One reason I am an illustrator is that it's easier for me to draw it than write it. Once my fourth grade teacher, Miss Pearl, assigned us to write reports about the journey of Marco Polo. When she saw that I was stymied, she encouraged me to illustrate it. My report turned into a picture book and I got an "A". Everyone loved my title page with Marco standing proudly on the prow of his ship, looking toward the distant, unknown world. One drawing could say all of these words and more!
Just this example shows how much I need to be into the story, its events, its people, their feeling and actions, and the places - as much as the author. And since writing is itself a visual art, imagine the advantage of sharing that process with Janice, including our travels through space and time, sketching and noting people, places and events.
Writing with Pictures by Uri Shulevitz introduced me to the magic of storyboards as the first step in illustrating a picture book. Using a large sheet of paper I draw a series of rectangles, one for each page of the book. Then I fill them with quick thumbnail sketches that tell the story.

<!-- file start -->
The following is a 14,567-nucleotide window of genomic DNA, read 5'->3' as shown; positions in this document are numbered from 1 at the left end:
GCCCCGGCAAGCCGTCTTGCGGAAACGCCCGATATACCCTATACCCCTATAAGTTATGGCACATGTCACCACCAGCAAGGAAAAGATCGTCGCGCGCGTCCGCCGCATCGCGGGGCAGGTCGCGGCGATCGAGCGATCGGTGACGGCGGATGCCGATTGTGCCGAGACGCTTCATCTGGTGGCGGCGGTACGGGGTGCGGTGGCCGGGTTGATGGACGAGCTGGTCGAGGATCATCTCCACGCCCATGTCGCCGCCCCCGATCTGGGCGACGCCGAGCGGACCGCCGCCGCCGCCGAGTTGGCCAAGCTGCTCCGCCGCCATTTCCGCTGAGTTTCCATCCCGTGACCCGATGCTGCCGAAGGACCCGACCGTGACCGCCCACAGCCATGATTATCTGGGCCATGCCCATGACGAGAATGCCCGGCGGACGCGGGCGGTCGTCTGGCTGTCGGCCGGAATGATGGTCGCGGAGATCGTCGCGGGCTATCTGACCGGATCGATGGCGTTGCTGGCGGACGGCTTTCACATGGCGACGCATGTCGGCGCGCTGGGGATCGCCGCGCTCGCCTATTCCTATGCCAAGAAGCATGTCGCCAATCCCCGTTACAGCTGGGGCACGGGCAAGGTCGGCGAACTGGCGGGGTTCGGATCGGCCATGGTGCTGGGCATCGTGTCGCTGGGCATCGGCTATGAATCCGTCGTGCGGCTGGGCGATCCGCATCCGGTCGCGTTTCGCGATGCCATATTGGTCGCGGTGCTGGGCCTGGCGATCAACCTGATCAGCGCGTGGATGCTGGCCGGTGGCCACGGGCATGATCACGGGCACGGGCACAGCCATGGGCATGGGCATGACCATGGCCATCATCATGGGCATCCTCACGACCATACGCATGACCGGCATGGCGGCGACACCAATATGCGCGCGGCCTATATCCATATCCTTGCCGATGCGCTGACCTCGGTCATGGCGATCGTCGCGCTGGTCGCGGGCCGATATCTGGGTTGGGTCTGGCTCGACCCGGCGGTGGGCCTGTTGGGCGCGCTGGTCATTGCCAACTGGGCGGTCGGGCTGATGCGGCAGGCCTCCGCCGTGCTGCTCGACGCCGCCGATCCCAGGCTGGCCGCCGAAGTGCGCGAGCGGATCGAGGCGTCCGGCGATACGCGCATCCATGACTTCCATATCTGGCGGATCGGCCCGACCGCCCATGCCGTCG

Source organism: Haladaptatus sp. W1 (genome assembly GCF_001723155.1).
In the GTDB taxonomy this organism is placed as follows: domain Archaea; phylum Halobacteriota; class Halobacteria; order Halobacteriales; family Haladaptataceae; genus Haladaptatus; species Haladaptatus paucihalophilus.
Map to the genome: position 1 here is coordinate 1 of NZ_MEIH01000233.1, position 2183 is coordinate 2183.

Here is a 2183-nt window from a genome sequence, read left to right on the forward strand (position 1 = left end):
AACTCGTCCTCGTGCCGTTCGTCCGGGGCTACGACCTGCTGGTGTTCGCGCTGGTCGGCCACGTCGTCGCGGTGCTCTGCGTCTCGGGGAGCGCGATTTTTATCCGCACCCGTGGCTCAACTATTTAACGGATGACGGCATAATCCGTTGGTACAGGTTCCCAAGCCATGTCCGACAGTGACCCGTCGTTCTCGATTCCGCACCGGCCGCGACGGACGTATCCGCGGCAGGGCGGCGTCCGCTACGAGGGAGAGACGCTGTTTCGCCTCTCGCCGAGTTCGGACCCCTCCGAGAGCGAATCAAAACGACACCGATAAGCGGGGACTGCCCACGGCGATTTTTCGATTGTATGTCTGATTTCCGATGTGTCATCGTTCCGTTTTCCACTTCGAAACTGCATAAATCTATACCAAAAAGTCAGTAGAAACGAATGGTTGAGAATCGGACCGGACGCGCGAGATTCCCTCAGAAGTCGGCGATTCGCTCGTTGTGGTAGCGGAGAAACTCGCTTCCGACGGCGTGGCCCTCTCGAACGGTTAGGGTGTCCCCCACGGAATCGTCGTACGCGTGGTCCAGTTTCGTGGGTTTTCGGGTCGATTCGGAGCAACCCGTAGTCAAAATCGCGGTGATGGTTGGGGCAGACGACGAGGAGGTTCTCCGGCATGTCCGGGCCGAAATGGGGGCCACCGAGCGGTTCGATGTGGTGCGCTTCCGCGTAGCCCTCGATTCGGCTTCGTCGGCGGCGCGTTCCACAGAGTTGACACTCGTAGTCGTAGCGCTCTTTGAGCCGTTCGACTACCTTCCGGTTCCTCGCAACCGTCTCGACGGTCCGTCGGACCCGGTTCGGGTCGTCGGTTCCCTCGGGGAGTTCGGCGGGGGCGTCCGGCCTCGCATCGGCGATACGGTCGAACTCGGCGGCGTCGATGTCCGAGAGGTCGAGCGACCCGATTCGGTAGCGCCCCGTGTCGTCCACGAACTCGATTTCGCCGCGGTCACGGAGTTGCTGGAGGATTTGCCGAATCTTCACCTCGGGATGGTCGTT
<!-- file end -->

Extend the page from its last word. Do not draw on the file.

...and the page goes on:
The next step is to enlarge the sketches to book size, incorporating the text. During this process I collect pictures (photographs, drawings, paintings) and use models (Janice, myself, children in our neighborhood, horses in a local stable, historic sites, trees, creeks, and more). Then I refine my sketches by drawing on a light table. With a sketch taped to the glass top, I lay another sheet of paper over it and make a more detailed drawing on the lines I can see through the paper. This process goes on for many a sheet.
Eventually I take out a sheet of watercolor paper, place it on the light table over my latest drawing, and trace the lines with a pencil. Then I get out my brush and watercolors and PAINT...WHEW!

Partial storyboard from Young Wolf and Spirit Horse